According to Glossy, a growing rift between brands and resale platforms is starting to turn ugly (and litigious).
As the story explains, “the primary conflict between [brands and resellers] lies in the question of who is authorized to sell what and how they can market it.”
It’s precisely this question that has led to the ongoing legal battle between Chanel and The RealReal. Chanel is alleging that only they can “accurately surmise whether a Chanel product is genuine or not,” and that when The RealReal claims their stock is “100% genuine” they are implying “either that they received the bags from Chanel or that they have some sort of partnership with Chanel, neither of which is true.”
(Because what are words anyways, The RealReal’s counterargument is that its “authentication is an ‘expression of opinion’ and cannot be challenged on a factual level.” 🤨)
There are also some “legally murky” situations that have arisen from brands buying (or investing in) reselling platforms, like when, after buying Urban Necessities, American Eagle hosted a pop-up at their Soho flagship, and put Yeezy and Nike logos on the windows, despite not actually having wholesale accounts with either.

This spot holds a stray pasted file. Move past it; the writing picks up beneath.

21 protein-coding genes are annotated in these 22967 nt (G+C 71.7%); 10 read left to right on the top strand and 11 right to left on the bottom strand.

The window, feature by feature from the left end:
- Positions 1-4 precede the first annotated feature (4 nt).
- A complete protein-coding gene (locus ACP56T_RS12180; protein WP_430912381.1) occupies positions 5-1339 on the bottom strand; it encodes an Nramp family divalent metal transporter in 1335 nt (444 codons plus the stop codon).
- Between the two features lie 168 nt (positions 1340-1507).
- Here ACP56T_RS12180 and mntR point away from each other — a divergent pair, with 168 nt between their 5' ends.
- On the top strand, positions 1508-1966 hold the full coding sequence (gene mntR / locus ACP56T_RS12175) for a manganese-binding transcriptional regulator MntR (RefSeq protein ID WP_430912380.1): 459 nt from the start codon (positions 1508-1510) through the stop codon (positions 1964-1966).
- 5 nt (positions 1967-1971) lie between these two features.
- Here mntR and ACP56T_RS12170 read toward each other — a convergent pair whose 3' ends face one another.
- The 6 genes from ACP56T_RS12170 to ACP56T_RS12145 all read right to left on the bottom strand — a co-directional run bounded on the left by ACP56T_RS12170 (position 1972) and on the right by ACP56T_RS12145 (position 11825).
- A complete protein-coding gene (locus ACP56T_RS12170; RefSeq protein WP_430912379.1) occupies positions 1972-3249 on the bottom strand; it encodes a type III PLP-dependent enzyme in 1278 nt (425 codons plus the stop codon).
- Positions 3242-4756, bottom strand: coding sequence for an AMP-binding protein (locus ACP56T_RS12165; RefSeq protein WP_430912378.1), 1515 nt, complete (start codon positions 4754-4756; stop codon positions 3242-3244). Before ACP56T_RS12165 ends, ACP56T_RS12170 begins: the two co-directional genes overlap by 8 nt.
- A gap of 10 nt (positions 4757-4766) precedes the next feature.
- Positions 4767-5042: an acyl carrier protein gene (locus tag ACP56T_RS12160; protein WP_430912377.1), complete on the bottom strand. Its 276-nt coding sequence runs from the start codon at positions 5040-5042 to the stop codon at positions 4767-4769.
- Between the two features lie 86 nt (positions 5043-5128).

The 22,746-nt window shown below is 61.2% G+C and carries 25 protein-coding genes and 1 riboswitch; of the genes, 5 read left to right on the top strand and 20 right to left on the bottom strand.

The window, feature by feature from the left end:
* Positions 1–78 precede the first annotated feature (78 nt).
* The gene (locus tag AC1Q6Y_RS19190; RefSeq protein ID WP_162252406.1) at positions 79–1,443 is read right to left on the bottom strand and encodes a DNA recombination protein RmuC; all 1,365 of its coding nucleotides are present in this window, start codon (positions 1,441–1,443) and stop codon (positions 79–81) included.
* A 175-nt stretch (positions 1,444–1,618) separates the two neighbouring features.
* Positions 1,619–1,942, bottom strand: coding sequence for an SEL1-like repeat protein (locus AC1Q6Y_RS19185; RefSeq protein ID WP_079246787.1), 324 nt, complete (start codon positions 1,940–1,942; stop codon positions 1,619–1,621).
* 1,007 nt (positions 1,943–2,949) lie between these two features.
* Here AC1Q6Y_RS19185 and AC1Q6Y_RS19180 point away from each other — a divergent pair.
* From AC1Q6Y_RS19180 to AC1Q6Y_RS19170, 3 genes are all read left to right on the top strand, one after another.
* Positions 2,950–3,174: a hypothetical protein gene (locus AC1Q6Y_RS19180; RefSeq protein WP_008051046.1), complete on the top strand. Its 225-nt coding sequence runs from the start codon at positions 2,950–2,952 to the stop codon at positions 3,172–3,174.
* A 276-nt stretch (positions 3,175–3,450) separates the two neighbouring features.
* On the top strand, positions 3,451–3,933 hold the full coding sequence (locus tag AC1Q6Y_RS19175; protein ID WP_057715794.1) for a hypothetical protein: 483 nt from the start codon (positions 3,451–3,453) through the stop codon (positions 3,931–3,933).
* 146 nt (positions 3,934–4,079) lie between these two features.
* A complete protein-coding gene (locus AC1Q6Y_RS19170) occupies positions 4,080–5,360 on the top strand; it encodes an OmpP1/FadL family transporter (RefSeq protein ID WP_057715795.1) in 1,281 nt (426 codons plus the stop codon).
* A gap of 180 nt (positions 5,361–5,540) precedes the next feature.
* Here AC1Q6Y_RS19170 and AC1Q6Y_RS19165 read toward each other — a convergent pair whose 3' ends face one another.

According to streetwear veteran Jeff Staple, that type of marketing is something that “creates a harmful precedent where resellers can mislead people into thinking that these are authorized sellers of the brands in question.”
So even with recent partnerships between Neiman Marcus and Fashionphile, and Stella McCartney and The RealReal, there are still quite a few impediments “to the ultimate convergence of the primary and secondary markets.”
“There’s no reason that primary and secondary markets cannot work together,” Glossy says, “but to do so, their partnerships will have to work on a level that is agreeable to both parties.”
You can read more about it at Glossy.